@Steve - I checked out your blog - love the Villain concept.

Rob Cornell said...

I still need to work on my blog, find the right angle. I've read John Locke's book and experimented with a post that garnered some attention, but didn't quite target readers so much. I have a hard time offering something valuable in a blog. I don't want to do one of those, "I had orange juice and a blueberry muffin for breakfast this morning," kind of blogs.

Perhaps a subject for a future blog post of your own?

Now, Twitter, I get. I've wrangled up a good amount of followers and my sales have increased steadily since I got serious about it. But it's a lot easier to throw out one- or two-sentence posts about cool stuff I find on the web, or retweet other interesting tweets.

Linda Gartz said...

Getting good and efficient (that doesn't mean adding meaningless comments -- but getting to the sites we want to support, the twitter feeds we want to respond to) is daunting. I'm making a concerted effort to expand those I'm following and who follow me. But I see all those tweets in my in-box and can't figure out how to prioritize and get to the ones I want to respond to without it taking hours -- not the 15 minutes everyone says it should take! Any ideas?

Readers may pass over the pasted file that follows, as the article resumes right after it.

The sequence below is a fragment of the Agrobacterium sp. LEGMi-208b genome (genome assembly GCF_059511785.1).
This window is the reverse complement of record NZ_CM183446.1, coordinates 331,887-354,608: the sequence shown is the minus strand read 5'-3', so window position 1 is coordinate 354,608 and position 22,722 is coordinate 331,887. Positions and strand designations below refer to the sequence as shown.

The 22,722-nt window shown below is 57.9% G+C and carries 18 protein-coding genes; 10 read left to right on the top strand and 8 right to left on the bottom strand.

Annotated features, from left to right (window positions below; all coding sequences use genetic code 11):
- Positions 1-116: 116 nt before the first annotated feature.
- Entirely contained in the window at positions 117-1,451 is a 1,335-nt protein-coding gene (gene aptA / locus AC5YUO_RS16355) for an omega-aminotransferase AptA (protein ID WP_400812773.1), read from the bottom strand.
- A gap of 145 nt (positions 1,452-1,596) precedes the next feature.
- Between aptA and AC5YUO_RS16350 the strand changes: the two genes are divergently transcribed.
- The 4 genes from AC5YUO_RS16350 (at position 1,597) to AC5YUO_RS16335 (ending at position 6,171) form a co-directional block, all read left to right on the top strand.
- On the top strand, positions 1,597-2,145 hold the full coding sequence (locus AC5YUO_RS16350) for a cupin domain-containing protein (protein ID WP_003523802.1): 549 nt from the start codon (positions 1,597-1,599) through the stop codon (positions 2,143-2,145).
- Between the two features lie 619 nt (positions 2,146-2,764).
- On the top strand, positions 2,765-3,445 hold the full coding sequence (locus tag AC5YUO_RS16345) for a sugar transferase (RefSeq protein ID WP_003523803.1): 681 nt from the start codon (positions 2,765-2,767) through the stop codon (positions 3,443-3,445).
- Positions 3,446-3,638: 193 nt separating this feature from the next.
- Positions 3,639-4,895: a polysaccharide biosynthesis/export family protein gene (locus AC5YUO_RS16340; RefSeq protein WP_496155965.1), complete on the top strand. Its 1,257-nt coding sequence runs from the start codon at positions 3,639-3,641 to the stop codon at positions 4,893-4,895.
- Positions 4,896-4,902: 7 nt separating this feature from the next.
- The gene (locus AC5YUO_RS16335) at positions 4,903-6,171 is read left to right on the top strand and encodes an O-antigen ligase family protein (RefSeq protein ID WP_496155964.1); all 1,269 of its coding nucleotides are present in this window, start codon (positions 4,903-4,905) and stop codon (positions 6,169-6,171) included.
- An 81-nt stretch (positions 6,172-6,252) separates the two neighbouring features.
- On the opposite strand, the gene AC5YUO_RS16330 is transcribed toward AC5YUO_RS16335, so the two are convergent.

BlackLabRVAdventures said...

@Linda - are you using the Lists feature in Twitter? I have three lists - Other Authors, Book Related, and Social Media (which is for people I follow who are social media experts). That way, if I just want to see Other Authors, I can narrow it down and it's not so overwhelming. I should take it a step further and put them in a List by genres...